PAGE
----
What Is Maycomb's Usual Disease

What is Maycomb's "usual disease" in To Kill a Mockingbird?

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"Maycomb's usual disease" refers to the towns inherent leaning towards racism and prejudice and the tendency to judge people too harshly for their actions without understanding their heart or intentions.  

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Simply put, it is racism. Atticus tells his brother, Jack, in Chapter 9 that he hopes he can prevent his own children from "catching Maycomb's usual disease"--that of "reasonable people go[ing] stark-raving mad when anything involving a Negro comes up." Atticus knows that he will make enemies from his decision to defend Tom Robinson, and he worries that the children will also get caught up in the racial frenzy. Atticus knows that the all-white jury will side with the Ewells, and that Tom has little chance of being freed except on appeal. Atticus worries about the "bitterness" that may the children may feel, and in the end, it is Jem who is most affected by Tom's conviction. Jem wonders if juries should be abolished and if the good people of Maycomb are really "the best folks in the world" after all.

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Maycomb's usual disease is racism.

This particular quote from "To Kill a Mockingbird" occurs when Atticus is talking to Uncle Jack. Earlier in the day, Scout got into quite a bit of trouble because she fought with her cousin Francis. What the adults didn't realize at first is that Francis called Scout's father (Atticus) a "ni**er lover." After Scout is punished for fighting with Francis, she overhears Atticus and Uncle Jack talking about the trial of Tom Robinson. Atticus says that he hopes the children won't pick up Maycomb's usual disease, which is racism.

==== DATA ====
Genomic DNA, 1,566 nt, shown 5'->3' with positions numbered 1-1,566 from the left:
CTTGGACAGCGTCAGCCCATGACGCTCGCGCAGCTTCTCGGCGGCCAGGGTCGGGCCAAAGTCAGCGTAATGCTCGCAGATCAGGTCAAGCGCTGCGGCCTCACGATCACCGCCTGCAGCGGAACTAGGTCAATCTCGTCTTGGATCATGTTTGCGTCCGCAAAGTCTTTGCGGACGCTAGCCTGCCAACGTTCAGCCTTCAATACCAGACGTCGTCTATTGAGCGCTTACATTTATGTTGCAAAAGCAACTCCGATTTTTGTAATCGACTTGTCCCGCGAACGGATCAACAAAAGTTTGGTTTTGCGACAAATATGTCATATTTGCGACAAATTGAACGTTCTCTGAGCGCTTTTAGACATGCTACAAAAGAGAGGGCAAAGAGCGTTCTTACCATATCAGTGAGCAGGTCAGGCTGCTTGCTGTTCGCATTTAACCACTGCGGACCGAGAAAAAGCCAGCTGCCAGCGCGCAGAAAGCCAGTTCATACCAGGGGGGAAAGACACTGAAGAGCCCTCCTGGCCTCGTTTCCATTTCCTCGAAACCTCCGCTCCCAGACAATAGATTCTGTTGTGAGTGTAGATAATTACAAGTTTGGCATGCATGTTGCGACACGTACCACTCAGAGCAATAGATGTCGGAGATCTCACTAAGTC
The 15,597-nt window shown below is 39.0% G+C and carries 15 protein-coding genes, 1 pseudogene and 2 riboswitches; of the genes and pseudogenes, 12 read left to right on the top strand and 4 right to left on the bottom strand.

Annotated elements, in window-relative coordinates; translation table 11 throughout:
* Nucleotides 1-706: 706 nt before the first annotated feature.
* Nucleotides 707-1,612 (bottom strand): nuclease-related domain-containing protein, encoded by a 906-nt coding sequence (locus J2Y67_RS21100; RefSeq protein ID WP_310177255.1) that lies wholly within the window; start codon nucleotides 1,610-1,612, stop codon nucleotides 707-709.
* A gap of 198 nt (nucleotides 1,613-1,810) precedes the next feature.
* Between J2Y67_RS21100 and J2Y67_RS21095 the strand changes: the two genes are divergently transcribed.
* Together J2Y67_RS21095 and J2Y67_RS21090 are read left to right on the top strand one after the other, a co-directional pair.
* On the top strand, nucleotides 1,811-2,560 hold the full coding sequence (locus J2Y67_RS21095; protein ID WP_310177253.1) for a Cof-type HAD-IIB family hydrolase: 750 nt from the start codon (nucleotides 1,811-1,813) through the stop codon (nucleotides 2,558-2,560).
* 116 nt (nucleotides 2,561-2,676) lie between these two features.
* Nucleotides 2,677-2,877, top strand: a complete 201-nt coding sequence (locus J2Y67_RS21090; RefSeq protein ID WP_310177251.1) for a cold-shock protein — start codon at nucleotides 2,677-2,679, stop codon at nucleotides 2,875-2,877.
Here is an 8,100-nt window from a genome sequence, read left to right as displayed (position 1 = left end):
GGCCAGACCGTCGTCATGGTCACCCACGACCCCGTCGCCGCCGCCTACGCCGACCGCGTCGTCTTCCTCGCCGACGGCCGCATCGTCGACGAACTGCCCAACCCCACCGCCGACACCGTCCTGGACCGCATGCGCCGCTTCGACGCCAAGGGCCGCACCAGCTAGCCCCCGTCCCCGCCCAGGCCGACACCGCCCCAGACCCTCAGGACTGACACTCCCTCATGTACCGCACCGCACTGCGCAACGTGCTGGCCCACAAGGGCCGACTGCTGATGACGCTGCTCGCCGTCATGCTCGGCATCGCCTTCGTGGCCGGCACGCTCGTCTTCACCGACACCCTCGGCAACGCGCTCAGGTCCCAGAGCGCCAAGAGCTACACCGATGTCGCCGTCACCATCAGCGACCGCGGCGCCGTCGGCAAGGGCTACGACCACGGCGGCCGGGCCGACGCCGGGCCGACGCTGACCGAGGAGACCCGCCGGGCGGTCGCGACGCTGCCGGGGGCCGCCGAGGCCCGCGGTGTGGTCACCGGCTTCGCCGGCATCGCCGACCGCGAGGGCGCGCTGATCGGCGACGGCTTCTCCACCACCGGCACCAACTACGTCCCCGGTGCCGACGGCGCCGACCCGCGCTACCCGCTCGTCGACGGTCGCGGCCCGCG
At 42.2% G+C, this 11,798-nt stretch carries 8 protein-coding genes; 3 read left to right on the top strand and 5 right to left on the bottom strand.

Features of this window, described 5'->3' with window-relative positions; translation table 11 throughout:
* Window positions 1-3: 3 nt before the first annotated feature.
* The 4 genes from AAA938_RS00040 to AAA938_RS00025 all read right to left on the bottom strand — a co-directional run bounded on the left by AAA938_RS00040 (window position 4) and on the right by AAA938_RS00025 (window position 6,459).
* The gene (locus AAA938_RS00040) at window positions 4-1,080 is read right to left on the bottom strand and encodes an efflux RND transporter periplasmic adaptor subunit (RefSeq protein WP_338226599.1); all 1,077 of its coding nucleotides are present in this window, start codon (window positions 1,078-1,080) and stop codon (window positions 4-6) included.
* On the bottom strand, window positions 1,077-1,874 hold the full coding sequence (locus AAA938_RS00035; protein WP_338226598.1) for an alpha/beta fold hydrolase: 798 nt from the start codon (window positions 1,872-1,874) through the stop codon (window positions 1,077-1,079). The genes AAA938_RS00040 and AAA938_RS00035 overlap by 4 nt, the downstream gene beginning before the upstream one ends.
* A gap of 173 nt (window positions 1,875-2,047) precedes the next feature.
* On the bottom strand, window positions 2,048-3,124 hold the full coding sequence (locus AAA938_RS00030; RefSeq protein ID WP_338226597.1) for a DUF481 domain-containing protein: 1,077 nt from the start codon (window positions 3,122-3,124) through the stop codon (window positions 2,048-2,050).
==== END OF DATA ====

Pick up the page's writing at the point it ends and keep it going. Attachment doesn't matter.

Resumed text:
The novel is set in Maycomb, Alabama during the 1930s. At that time many white people were racist. Atticus was trying everything he could to keep his children from becoming racists.

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"Maycomb's usual disease" refers to racism and other types of prejudice, which poison the interactions of many of the townspeople. Atticus tries to raise his children in a way that they do not fall victim to the contagious "disease" of racism and prejudice. People may argue that it refers only to racism, but there is also prejudice in the town regarding women, children, and those who live in poverty.

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In Chapter 9 of "To Kill a Mockingbird," Atticus talks with his brother Jack about the forthcoming trial of Tom Robinson who is being accused of raping Mayella Ewell..  Atticus explains to Jack that the jury "couldn't possibly be expected to take Tom Robinson's word against the Ewells'."  Adding to this, Atticus explains that he has hoped that he could get through life without being involved in such a case, but he has been appointed by the court.  Jack comments, "Let this cup pass from you, eh?"

Right.  But do you think I could face my children otherwise?  You know what's going to happen as as I do, Jack, and I hope and pray I can get Jem and Scout through it without bitterness, and most of all, without catching Maycomb's usual disease.  Why reasonable people go stark raving mad when anything involving a Negro comes up, is something I don't pretend to understand...I just hope that Jem and Scout come to me for their answers instead of listening to the town.  I hope they trust me enough...Jean Louise?

Scout writes that it is many years before she realizes that Atticus means for her to hear everything he says so that she will understand the disease of social/racial prejudice.  The metaphor "Maycomb's usual disease" is part of Harper Lee's social commentary.

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